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Lawrence
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Discussion Starter · #1 ·
Has anyone had any problems with there Reynolds Assault Carbon Clincher's lately?? Our team has a pro deal with Fuji and several of my teammates including myself purchased the SL1 and it comes with the Reynolds Assault 46mm DV as well as SRAM Red, Ritchey WCS, etc. IT'S HOT!!. http://www.fujibikes.com/Road/CarbonSuperlight/SL-1-Shimano-(1).aspx Anyway I've got 2 teammates who both had overheating issues while descending. Both times the wheels completely warped and the carbon fiber cracked!! VERY DANGEROUS!

Has anyone had this issue? I'm about to contact Reynolds about it...
 

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No, not that issue. I just found the rear build to be sub-par. But I haven't driven them hard descending.

What pads? the Reynolds or were you using 3rd parties like SwissStop yellows?

Let us know with a followup post how Reynolds intends to handle this, please. From what I understand the Assault rims are the prior year DV46s. I haven't heard this issue happening to any of those. Bad batch? Change in design/build? Please keep us posted.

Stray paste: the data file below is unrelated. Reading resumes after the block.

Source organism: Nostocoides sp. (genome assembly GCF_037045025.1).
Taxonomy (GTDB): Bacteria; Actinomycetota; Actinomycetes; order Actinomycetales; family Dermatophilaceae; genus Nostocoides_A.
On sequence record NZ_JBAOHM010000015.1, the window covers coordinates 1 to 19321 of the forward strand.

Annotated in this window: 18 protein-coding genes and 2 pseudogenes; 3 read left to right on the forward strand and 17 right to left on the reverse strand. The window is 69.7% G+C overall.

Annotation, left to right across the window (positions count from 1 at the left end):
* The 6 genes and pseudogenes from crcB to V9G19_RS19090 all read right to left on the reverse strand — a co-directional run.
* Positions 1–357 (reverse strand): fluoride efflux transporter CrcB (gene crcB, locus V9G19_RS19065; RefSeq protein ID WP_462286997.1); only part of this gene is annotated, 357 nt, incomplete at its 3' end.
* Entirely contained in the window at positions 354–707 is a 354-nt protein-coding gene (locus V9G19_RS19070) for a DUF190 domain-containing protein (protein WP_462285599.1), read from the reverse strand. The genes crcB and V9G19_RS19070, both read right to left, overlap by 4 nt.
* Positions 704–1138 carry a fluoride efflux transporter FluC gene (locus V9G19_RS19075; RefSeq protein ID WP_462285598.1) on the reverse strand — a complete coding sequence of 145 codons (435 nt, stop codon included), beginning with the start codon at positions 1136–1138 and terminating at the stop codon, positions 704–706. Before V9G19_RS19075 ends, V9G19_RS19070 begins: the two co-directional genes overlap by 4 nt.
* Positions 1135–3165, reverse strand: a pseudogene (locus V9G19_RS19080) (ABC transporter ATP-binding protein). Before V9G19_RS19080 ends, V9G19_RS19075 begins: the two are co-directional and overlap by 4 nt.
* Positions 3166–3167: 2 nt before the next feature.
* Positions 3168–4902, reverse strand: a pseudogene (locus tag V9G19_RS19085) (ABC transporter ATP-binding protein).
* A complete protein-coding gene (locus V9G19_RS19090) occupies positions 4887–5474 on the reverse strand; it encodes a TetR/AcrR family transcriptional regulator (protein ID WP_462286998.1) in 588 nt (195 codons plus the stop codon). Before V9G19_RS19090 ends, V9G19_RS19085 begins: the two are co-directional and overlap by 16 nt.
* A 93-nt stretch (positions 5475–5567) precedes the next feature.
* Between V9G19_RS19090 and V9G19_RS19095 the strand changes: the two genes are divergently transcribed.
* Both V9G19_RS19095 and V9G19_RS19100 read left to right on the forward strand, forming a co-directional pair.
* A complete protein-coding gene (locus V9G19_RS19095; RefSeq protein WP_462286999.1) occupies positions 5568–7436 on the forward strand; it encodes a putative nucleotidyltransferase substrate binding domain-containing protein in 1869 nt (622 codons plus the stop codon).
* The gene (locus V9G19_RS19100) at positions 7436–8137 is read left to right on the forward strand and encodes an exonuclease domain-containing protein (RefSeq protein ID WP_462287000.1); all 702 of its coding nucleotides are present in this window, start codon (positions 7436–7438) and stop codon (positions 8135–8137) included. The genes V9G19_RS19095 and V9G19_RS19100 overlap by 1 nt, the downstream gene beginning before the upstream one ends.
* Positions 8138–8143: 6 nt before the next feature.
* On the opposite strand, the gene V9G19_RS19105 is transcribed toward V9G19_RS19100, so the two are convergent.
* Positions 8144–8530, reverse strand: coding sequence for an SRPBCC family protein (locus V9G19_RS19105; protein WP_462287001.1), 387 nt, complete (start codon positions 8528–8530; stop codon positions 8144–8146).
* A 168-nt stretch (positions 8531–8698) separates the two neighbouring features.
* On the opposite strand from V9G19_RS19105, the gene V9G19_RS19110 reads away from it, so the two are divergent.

thanks
zac
 

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Lawrence
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Discussion Starter · #3 ·
Hi Zac,

Fuji delivers the bikes with SwissStop pads...That being said, the first incident happened with the SwissStops...so my teammate switched to the KOOL STOPS...Same thing happened, so it's definitely not the pads...

I agree I think its a bad batch of wheels...sub par carbon fiber.

I'm gonna contact them ASAP...I'll keep you posted.
 

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Any idea on how long before the brake problems appeared? Was it right away or after ?? miles of using the brakes really hard?